18 months ago i wrote a simple pedometer app as described here. Since then i have had the opportunity to build a commercial enterprise iOS app primarily for the iPad. I would like to describe my thoughts and experiences in this post.
Since my last post, the react native documentation has improved significantly with more examples, especially the sections on how to bridge native modules.
React Native layout engine uses flexbox, so a good understanding is recommended. We tried to avoid using absolute positioning, in most cases you won’t need it. In the web ecosystem, there are a lot of ways of managing styles e.g. SASS, LESS, POSTCSS etc.
Early on in the project we had identified theming as an integral part of our app. After exploring several solutions, we settled on Shoutem Theme. It uses a HOC to wrap core and custom components, passes styles as props and allows inheritance of styles. There is also the ability to define variables and mixins.
One key feature is that we could define a top level component, apply a style and the children would be styled based on this parent style. A simplistic example is to have a <Row/> component with two <Text/> elements, the first <Text/> element takes 1/3 of the space and the second 2/3 of the space like this:
<View styleName="content"> <Text>Label:</Text> <Text>21 hours ago</Text> </View>
My general approach to most UI projects is to build a styleguide/ component library within its own sandbox. Any new features or widgets would then be developed in isolation and tested here. Once ready and tested, we proceeded to use it in the main application.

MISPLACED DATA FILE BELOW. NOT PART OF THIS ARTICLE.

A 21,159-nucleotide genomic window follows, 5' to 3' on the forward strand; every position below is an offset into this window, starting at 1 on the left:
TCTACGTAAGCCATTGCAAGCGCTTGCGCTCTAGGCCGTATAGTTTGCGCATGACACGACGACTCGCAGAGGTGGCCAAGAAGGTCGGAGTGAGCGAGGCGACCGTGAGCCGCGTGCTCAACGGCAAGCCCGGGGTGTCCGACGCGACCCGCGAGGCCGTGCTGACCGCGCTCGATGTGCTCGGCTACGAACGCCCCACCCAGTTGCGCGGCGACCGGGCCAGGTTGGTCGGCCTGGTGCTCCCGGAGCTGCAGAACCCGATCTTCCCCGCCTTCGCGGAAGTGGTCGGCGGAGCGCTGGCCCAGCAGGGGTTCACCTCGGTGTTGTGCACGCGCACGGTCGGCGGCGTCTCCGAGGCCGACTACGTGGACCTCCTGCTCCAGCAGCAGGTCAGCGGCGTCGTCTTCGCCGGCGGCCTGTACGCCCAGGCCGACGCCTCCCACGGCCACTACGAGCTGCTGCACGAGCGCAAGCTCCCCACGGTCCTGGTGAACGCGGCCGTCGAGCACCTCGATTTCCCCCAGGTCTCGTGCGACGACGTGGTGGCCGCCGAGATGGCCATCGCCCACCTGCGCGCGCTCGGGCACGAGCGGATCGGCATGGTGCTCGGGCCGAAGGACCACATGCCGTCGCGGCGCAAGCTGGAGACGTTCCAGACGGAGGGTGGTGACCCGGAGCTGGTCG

One rule of thumb that i tried to enforce was not to let the styles in the theme be too specific to an application component, for example instead of ‘photoGallery‘ and ‘fooGallery‘ use ‘gallery‘.
Let’s face it native app development whether its Android or iOS is very mature. There are hundreds of reusable components/modules out there, as well as tried and tested patterns. React Native is not quite there, lets look at some examples:
An example would be implementing a swipeable row which is quite common in iOS apps. The core RN framework provides a very complex and crude implementation that was not quite suitable and still considered experimental at the time of writing. We ended up using react-native-swipe-list-view.
I found using ListView cumbersome. ListView required a datasource which was too complex for what it needed to be. I needed to use ListView with ImmutableJS then, so ended up using react-native-immutable-list-view
As most software there will always be bugs. Font scaling on RN Text Inputs didn’t work. This is described in this issue. To get around this until there is an official fix, i retrieved the scale multiplier from the AccessibilityManager as described in this post. This multiplier was used to calculate the fontSize in the shoutem theme for TextInputs.
fontSize: base * getScaleMultiplier()
A lot has been said about react native navigation. For the pedometer i used react-native-router-flux as that seemed the best solution at the time. Also react-native-router-flux was using a forked version of RN 0.26. The official RN documentation recommended NavigationExperimental, which is what i initially tried. However integration with Redux was not so straightforward. My initial solution involved using HOC to define navigation components. I also looked at ex-navigation and wix’s react-native-navigation, which uses native navigation, as solutions.
I was close to using the solution from wix which looked quite stable Then early this year (2017) react-navigation was announced. Although still in beta we found react-navigation to be simple and effective for most of our needs.
It will be quite interesting to see how airbnb’s native-navigation solution which is built using ‘native’ navigation components turns out once it is production ready.
In terms of a clear navigation strategy the jury is still out.
Upgrading to New React Native Versions